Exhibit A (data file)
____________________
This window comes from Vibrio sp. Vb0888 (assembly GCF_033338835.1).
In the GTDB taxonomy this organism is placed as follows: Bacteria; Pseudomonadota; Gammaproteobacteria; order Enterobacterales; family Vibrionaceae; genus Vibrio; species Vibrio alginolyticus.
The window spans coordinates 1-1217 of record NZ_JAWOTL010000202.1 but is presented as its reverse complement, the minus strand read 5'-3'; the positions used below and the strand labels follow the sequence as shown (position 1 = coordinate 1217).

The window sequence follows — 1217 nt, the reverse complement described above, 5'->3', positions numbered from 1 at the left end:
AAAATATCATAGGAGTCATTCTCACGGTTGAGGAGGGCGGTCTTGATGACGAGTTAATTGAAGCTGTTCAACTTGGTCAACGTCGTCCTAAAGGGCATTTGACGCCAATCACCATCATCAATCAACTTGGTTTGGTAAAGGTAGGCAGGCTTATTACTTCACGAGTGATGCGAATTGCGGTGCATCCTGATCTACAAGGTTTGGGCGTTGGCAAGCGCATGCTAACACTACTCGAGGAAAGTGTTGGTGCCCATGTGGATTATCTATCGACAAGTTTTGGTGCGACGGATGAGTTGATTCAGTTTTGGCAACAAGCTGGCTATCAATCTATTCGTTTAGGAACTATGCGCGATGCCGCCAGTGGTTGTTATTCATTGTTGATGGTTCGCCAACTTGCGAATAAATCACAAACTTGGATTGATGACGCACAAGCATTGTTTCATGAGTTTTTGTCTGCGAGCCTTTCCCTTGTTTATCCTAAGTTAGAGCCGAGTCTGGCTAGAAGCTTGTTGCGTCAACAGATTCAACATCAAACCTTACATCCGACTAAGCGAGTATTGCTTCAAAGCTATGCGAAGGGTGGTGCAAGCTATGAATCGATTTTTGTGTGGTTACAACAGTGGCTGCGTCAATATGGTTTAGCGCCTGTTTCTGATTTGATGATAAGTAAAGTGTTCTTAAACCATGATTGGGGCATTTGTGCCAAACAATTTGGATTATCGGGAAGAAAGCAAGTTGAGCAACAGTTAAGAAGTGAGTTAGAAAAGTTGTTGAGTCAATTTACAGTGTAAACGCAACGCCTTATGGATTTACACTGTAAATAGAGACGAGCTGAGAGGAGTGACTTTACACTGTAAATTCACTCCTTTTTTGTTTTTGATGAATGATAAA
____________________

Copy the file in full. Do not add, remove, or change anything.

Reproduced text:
This window comes from Vibrio sp. Vb0888 (assembly GCF_033338835.1).
In the GTDB taxonomy this organism is placed as follows: Bacteria; Pseudomonadota; Gammaproteobacteria; order Enterobacterales; family Vibrionaceae; genus Vibrio; species Vibrio alginolyticus.
The window spans coordinates 1-1217 of record NZ_JAWOTL010000202.1 but is presented as its reverse complement, the minus strand read 5'-3'; the positions used below and the strand labels follow the sequence as shown (position 1 = coordinate 1217).

The window sequence follows — 1217 nt, the reverse complement described above, 5'->3', positions numbered from 1 at the left end:
AAAATATCATAGGAGTCATTCTCACGGTTGAGGAGGGCGGTCTTGATGACGAGTTAATTGAAGCTGTTCAACTTGGTCAACGTCGTCCTAAAGGGCATTTGACGCCAATCACCATCATCAATCAACTTGGTTTGGTAAAGGTAGGCAGGCTTATTACTTCACGAGTGATGCGAATTGCGGTGCATCCTGATCTACAAGGTTTGGGCGTTGGCAAGCGCATGCTAACACTACTCGAGGAAAGTGTTGGTGCCCATGTGGATTATCTATCGACAAGTTTTGGTGCGACGGATGAGTTGATTCAGTTTTGGCAACAAGCTGGCTATCAATCTATTCGTTTAGGAACTATGCGCGATGCCGCCAGTGGTTGTTATTCATTGTTGATGGTTCGCCAACTTGCGAATAAATCACAAACTTGGATTGATGACGCACAAGCATTGTTTCATGAGTTTTTGTCTGCGAGCCTTTCCCTTGTTTATCCTAAGTTAGAGCCGAGTCTGGCTAGAAGCTTGTTGCGTCAACAGATTCAACATCAAACCTTACATCCGACTAAGCGAGTATTGCTTCAAAGCTATGCGAAGGGTGGTGCAAGCTATGAATCGATTTTTGTGTGGTTACAACAGTGGCTGCGTCAATATGGTTTAGCGCCTGTTTCTGATTTGATGATAAGTAAAGTGTTCTTAAACCATGATTGGGGCATTTGTGCCAAACAATTTGGATTATCGGGAAGAAAGCAAGTTGAGCAACAGTTAAGAAGTGAGTTAGAAAAGTTGTTGAGTCAATTTACAGTGTAAACGCAACGCCTTATGGATTTACACTGTAAATAGAGACGAGCTGAGAGGAGTGACTTTACACTGTAAATTCACTCCTTTTTTGTTTTTGATGAATGATAAA